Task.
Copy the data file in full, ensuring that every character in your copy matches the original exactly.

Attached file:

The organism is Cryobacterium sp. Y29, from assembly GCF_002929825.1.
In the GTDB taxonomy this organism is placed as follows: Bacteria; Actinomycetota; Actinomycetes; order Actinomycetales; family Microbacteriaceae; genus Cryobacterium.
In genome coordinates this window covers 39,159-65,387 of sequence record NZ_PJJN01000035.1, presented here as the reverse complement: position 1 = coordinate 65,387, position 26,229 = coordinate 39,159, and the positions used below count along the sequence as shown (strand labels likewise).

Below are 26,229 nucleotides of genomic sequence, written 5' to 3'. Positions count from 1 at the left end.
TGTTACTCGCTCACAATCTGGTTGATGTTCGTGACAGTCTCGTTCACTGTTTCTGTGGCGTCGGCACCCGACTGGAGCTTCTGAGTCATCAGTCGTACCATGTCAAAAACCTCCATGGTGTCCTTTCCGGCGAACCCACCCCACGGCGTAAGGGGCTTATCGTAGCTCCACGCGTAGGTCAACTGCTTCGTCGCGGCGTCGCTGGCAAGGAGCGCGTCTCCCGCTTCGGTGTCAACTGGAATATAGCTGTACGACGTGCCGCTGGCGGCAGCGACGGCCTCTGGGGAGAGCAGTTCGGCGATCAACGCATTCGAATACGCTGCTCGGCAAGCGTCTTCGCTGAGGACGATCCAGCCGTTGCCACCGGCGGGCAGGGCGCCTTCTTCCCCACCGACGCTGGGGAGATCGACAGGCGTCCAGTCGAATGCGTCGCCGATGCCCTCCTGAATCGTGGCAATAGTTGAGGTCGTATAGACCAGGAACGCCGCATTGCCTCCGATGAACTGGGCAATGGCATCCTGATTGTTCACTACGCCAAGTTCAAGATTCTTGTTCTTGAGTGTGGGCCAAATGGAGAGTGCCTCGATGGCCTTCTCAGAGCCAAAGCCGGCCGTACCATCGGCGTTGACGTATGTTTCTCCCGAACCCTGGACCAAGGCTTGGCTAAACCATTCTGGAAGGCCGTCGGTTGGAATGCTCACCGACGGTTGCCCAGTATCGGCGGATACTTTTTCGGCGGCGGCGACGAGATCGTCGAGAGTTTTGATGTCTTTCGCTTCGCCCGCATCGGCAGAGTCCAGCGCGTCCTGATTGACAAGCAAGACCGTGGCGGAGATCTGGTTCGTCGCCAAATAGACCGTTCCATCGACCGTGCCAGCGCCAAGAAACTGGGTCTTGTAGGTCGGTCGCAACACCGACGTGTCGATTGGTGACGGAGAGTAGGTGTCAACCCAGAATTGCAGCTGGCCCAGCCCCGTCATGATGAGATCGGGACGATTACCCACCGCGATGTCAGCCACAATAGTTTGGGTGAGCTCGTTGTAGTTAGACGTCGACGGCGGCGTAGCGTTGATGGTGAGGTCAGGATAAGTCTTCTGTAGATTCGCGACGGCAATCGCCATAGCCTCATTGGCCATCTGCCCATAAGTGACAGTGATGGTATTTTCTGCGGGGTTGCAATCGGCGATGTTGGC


The organism is Cryobacterium sp. Y29, from assembly GCF_002929825.1.
In the GTDB taxonomy this organism is placed as follows: Bacteria; Actinomycetota; Actinomycetes; order Actinomycetales; family Microbacteriaceae; genus Cryobacterium.
In genome coordinates this window covers 39,159-65,387 of sequence record NZ_PJJN01000035.1, presented here as the reverse complement: position 1 = coordinate 65,387, position 26,229 = coordinate 39,159, and the positions used below count along the sequence as shown (strand labels likewise).

Below are 26,229 nucleotides of genomic sequence, written 5' to 3'. Positions count from 1 at the left end.
TGTTACTCGCTCACAATCTGGTTGATGTTCGTGACAGTCTCGTTCACTGTTTCTGTGGCGTCGGCACCCGACTGGAGCTTCTGAGTCATCAGTCGTACCATGTCAAAAACCTCCATGGTGTCCTTTCCGGCGAACCCACCCCACGGCGTAAGGGGCTTATCGTAGCTCCACGCGTAGGTCAACTGCTTCGTCGCGGCGTCGCTGGCAAGGAGCGCGTCTCCCGCTTCGGTGTCAACTGGAATATAGCTGTACGACGTGCCGCTGGCGGCAGCGACGGCCTCTGGGGAGAGCAGTTCGGCGATCAACGCATTCGAATACGCTGCTCGGCAAGCGTCTTCGCTGAGGACGATCCAGCCGTTGCCACCGGCGGGCAGGGCGCCTTCTTCCCCACCGACGCTGGGGAGATCGACAGGCGTCCAGTCGAATGCGTCGCCGATGCCCTCCTGAATCGTGGCAATAGTTGAGGTCGTATAGACCAGGAACGCCGCATTGCCTCCGATGAACTGGGCAATGGCATCCTGATTGTTCACTACGCCAAGTTCAAGATTCTTGTTCTTGAGTGTGGGCCAAATGGAGAGTGCCTCGATGGCCTTCTCAGAGCCAAAGCCGGCCGTACCATCGGCGTTGACGTATGTTTCTCCCGAACCCTGGACCAAGGCTTGGCTAAACCATTCTGGAAGGCCGTCGGTTGGAATGCTCACCGACGGTTGCCCAGTATCGGCGGATACTTTTTCGGCGGCGGCGACGAGATCGTCGAGAGTTTTGATGTCTTTCGCTTCGCCCGCATCGGCAGAGTCCAGCGCGTCCTGATTGACAAGCAAGACCGTGGCGGAGATCTGGTTCGTCGCCAAATAGACCGTTCCATCGACCGTGCCAGCGCCAAGAAACTGGGTCTTGTAGGTCGGTCGCAACACCGACGTGTCGATTGGTGACGGAGAGTAGGTGTCAACCCAGAATTGCAGCTGGCCCAGCCCCGTCATGATGAGATCGGGACGATTACCCACCGCGATGTCAGCCACAATAGTTTGGGTGAGCTCGTTGTAGTTAGACGTCGACGGCGGCGTAGCGTTGATGGTGAGGTCAGGATAAGTCTTCTGTAGATTCGCGACGGCAATCGCCATAGCCTCATTGGCCATCTGCCCATAAGTGACAGTGATGGTATTTTCTGCGGGGTTGCAATCGGCGATGTTGGC